Is Our Compassion Prejudiced?
Racism exists. In fact, Americans all over the nation experienced it and took part in it - from President Obama to the corner pharmacist - as we mourned the killing of innocent schoolchildren in Newtown, Conn.
For the past three-and-a-half weeks, the conversation from the breakfast restaurant to the fine dining bistro involved sympathy for the murdered children and their families. In fact, some of our New Year's celebration has been tempered by a nation in mourning for the death of "our" children, most of them well off, adorable - and white.
Columbine was similar.
Some try to highlight a few minority children killed or kidnapped. But the stories with "legs" always involve Adam Walsh, Caylee Anthony, or some other cute, upper-middle-class Caucasian.
As we cried over the children of Newtown, did anyone remember Angel Cortez-Nava? She was a 1-year-old Hispanic child killed when a bullet from a bicyclist struck her while she was playing with her father outside their lower-class Los Angeles home this past June.
Did our "post-racial" president order flags flown at half-staff for Allyah Shell? She was a 6-year-old child gunned down this past March while sitting with her 2-year-old sister on the steps in front of her Chicago home.
How about Aydan Perea? He was a 4-year- old from Kansas City. Aydan was shot and killed about the same time as the children of Newtown. Rumor has it that Paul Simon did not offer to sing at Aydan's funeral, as he did in Connecticut.
School killings are infrequent, at most. Perhaps that is why they are news. The chances of a stray bullet hitting an inner-city child outside his home are exponentially higher than a child being killed even while attending class at an inner city school.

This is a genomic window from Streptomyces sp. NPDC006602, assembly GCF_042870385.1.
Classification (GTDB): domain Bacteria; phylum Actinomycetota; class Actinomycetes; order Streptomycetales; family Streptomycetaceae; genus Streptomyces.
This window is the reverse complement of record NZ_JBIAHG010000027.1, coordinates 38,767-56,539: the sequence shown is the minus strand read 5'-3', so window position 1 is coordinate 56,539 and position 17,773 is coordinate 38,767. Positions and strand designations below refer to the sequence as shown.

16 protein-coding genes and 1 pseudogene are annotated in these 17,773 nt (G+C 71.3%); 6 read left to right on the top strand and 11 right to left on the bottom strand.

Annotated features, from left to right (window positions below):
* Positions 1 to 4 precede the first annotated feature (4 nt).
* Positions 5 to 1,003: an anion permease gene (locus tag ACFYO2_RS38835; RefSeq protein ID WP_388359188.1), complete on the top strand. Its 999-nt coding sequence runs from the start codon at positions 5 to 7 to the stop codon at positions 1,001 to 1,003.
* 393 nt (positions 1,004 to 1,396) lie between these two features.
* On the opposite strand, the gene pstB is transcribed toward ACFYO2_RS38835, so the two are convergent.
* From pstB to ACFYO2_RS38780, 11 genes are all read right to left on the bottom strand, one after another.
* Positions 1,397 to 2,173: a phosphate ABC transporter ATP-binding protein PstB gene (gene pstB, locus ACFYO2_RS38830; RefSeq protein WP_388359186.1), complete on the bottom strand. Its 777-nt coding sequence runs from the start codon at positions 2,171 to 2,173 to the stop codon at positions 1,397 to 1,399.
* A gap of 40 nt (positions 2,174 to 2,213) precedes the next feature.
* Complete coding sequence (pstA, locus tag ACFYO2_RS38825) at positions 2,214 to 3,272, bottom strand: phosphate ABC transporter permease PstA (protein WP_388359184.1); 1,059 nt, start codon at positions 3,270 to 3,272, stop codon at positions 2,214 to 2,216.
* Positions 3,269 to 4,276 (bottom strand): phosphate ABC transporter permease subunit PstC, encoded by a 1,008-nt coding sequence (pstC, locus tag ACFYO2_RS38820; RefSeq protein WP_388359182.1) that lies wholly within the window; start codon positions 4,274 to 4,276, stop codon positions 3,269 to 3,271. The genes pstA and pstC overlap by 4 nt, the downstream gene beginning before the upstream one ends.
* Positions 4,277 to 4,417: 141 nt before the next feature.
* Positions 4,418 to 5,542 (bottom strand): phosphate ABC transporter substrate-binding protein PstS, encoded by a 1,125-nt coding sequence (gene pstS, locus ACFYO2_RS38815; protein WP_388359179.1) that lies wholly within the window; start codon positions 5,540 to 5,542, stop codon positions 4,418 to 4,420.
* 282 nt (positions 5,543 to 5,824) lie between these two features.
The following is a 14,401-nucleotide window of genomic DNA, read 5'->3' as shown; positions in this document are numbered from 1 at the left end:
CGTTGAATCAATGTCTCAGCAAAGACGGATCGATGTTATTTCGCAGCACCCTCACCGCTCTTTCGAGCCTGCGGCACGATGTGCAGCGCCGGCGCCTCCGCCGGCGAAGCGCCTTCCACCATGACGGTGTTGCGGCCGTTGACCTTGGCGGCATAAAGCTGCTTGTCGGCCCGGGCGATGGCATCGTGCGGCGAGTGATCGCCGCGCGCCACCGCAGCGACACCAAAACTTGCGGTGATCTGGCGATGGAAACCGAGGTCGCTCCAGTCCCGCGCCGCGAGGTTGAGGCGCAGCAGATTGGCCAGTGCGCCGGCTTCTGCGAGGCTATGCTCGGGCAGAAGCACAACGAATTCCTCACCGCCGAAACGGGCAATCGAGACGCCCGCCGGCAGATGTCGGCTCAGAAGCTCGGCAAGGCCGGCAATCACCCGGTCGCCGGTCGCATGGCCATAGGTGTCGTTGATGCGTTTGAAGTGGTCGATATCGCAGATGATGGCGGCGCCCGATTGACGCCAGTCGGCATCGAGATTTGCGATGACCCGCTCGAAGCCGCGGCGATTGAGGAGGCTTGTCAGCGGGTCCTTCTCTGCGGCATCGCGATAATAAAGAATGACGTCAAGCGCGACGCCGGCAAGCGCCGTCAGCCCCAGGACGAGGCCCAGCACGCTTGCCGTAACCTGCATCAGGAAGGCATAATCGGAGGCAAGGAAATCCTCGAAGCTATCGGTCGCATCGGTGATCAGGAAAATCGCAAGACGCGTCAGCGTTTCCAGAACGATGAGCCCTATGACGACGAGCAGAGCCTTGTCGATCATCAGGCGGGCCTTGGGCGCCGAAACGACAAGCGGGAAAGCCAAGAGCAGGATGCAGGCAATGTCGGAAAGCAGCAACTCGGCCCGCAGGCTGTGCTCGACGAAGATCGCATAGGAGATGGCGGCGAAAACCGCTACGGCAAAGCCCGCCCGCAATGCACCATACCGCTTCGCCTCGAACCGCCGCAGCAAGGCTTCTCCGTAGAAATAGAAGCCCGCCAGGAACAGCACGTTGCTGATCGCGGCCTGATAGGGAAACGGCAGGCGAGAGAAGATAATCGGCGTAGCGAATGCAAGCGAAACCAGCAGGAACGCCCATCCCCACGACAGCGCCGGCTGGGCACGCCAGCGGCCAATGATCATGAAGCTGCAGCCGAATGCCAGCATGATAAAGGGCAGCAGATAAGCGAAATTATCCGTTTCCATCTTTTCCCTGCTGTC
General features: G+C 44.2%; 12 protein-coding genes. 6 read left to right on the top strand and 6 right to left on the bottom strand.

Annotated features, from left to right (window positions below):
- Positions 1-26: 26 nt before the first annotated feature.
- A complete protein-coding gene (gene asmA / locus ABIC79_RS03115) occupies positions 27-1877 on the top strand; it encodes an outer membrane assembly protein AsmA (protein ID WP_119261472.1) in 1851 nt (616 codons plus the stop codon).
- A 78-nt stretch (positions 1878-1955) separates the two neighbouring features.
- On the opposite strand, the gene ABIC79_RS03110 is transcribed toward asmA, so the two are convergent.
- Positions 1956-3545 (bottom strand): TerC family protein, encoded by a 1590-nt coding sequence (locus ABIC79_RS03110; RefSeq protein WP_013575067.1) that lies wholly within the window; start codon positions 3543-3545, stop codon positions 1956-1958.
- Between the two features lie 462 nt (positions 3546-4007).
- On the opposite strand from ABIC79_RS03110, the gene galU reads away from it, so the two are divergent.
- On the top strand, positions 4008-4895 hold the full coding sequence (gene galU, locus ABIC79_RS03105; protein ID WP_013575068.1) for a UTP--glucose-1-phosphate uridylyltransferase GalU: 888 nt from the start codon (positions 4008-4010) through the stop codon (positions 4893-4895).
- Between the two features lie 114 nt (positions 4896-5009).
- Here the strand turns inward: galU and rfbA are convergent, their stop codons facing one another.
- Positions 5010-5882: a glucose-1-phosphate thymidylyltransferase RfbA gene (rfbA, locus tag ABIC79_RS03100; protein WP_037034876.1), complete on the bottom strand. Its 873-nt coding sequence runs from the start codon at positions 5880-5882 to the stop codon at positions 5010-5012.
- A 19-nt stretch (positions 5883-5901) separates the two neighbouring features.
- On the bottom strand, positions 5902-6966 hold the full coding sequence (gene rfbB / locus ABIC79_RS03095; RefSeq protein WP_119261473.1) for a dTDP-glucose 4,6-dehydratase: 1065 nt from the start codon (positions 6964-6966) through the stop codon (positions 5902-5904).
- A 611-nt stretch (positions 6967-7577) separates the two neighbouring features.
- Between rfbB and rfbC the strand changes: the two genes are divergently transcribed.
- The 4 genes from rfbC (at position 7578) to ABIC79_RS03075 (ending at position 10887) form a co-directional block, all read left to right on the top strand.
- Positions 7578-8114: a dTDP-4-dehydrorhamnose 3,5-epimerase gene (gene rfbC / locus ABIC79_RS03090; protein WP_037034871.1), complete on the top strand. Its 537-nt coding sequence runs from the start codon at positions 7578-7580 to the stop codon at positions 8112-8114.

We are obsessed with keeping classrooms safe from an attack as infrequent as a blizzard during a blue moon. Yet we ignore the certainty that the deaths of Ayden, Angel and Allyah will be replicated next year and for years to come. We sacrifice the safety of inner-city Aydan for the safety of suburban Connecticut Noah simply because the latter simply makes better press.
This past year, about 34 children were shot to death in President Obama's Chicago. Within that context, the Newtown shooting of 20 was barely news. Shouldn't we mourn Chicago's loss of 34 as vigorously as we mourn the 20 from Newtown?
Now, I do not believe that Allyah's, Angel's and Aydan's lives could have been spared by stricter gun laws. The gang members who killed them do not care about the law. It is perhaps silly to believe that criminals who risk capital punishment for murder would care about firearms regulation. The same could be said of the Newtown killer.
Anyway, gun control, pro or con, is not the subject of this column. This article actually calls into question the sincerity of our compassion. It asks us to step back from a crowd that is shocked that children are the victims of mass murder. Mass - or at least serial - murder is a fact of life for many.
In order to solve this problem, all of us have to understand that violence is commonplace for children of the poor. And no matter how much money we pay or our government borrows, very little will change until we ourselves change.
In essence, Democrats must understand that their expensive programs have not saved the lives of inner-city children. Nor is gun control for gangs dealing drugs in L.A. likely to stop crime in the United States any more than banning antique shotguns in Mexico has stopped a drug war there.
Republicans, too, must concentrate on conservative principles of economic expansion for the inner city as well as the outer suburbs. God will not tolerate those who mourn for 6-year-old Noah Pozner of Newtown while ignoring 7-year-old Heaven Sutton of Chicago, the latter gunned down in June while selling summer candy outside her home.
Together, we can build a safer place for children to study and play. But not just the ones whose death gets the best press from citizens and politicians more concerned about "us" than "all of us."
Robert M. Levy is chairman of the Moore County Republican Party. Contact him at Law52@prodigy.net.
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